Japan Geoscience Union Meeting 2019

Presentation information

[E] Oral

H (Human Geosciences ) » H-TT Technology & Techniques

[H-TT19] Geographic Information Systems and Cartography

Thu. May 30, 2019 1:45 PM - 3:15 PM 301B (3F)

convener:Takashi Oguchi(Center for Spatial Information Science, The University of Tokyo), Yuji Murayama(Graduate School of Life and Environmental Sciences), Yoshiki Wakabayashi(Graduate School of Urban Environmental Sciences, Tokyo Metropolitan University), Chairperson:Yuji Murayama, Yoshiki Wakabayashi

3:00 PM - 3:15 PM

[HTT19-06] Spatial Evaluation of Potential Tsunami Vertical Evacuation: A Case Study of the Western Coastal Belt in Sri Lanka

*Ranagalage Mahinda Manjula1, Yuji Murayama1 (1.Division of Spatial Science, Graduate School of Life and Environmental Sciences, University of Tsukuba, Japan )

Keywords:tsunami scenario, building volume, vertical evacuation, tsunami , Sri Lanka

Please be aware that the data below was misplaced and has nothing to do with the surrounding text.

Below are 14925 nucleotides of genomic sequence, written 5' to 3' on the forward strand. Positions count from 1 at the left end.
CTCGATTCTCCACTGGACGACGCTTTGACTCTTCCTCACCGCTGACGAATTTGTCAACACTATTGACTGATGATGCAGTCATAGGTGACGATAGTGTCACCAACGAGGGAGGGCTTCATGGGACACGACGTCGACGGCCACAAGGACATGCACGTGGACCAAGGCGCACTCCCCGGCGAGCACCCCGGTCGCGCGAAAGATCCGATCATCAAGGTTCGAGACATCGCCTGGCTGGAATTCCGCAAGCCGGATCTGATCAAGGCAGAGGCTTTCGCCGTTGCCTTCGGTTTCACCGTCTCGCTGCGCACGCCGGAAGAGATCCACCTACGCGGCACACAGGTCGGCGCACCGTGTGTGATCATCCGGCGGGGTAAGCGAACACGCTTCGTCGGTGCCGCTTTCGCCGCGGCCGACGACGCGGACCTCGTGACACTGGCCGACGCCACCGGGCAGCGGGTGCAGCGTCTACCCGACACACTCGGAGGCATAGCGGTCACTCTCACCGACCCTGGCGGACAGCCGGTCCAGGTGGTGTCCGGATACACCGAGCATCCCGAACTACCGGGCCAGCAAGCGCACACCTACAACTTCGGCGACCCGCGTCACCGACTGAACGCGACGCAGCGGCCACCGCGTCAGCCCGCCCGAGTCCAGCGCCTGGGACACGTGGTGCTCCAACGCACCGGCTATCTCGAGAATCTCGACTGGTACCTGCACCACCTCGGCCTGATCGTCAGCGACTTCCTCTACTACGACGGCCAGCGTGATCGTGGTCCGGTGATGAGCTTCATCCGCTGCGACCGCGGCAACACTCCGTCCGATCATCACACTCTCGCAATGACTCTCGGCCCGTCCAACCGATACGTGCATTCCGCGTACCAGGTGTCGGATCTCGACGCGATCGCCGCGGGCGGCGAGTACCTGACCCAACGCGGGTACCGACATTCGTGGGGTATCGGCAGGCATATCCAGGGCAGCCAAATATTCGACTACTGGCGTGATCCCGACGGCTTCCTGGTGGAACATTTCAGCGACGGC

On December 26, 2004, a massive tsunami resulted to recode extensive damages in the Indian Ocean. The recorded death toll was more than 35,000, and approximately one million people were affected in Sri Lanka. Lack of awareness was the main reason for massive damage. After this tsunami incident, Sri Lanka was also categorized as a tsunami-vulnerable country. Several past studies have contributed to introducing proper mechanisms that would minimize the damages from the next tsunami incident. Most tsunami-vulnerable areas have been covered by horizontal tsunami evacuation after 2004, and people need to travel great distances to reach tsunami evacuation centers due to the lower elevation profile of the coastal area. The purpose of this study was to spatially evaluate the potential for tsunami vertical evacuation in the western coastal belt in Sri Lanka. The western coastal belt selected by considering the existing urban structure and tsunami vulnerability. Several criteria and assumptions have been computed to achieve the goal of the study. In this analysis, three tsunami scenarios 4 m, 8 m, and 12 m were used to identify potential vertical evacuation sites. According to the results of the inundation ratio, the category of critical buildings can be increased to 1.7% and 67.0% in 4 m and 12 m scenarios, respectively. It was indicated that the 12 m scenario consisted of more damage than the other two scenarios. Tsunami evacuation sites were selected based on the three tsunami scenarios and 220, 232 and 122 sites were selected for the 4 m, 8 m and 12 m tsunami scenarios, respectively. According to the calculations of the capacity of each site, the selected 220 sites will facilitate 17,594 people during the 4 m tsunami scenario. The selected 232 sites will accommodate 25,677 people during the 8 m scenarios. All selected sites are capable of accommodating the affected population in both the 4 m and the 8 m scenarios. However, the selected evacuation sites are not sufficient for accommodating the affected population in the 12 m scenario. In the 12 m scenario, 12,221 people are affected. However, the evacuation sites can only accommodate 10,165 people. The finding of vertical evacuation by considering the existing urban structure of the city is essential to save human lives during the next tsunami incident. The adopted methodology can be used as an example for other lowland coastal cities to select vertical evacuation to protect human life.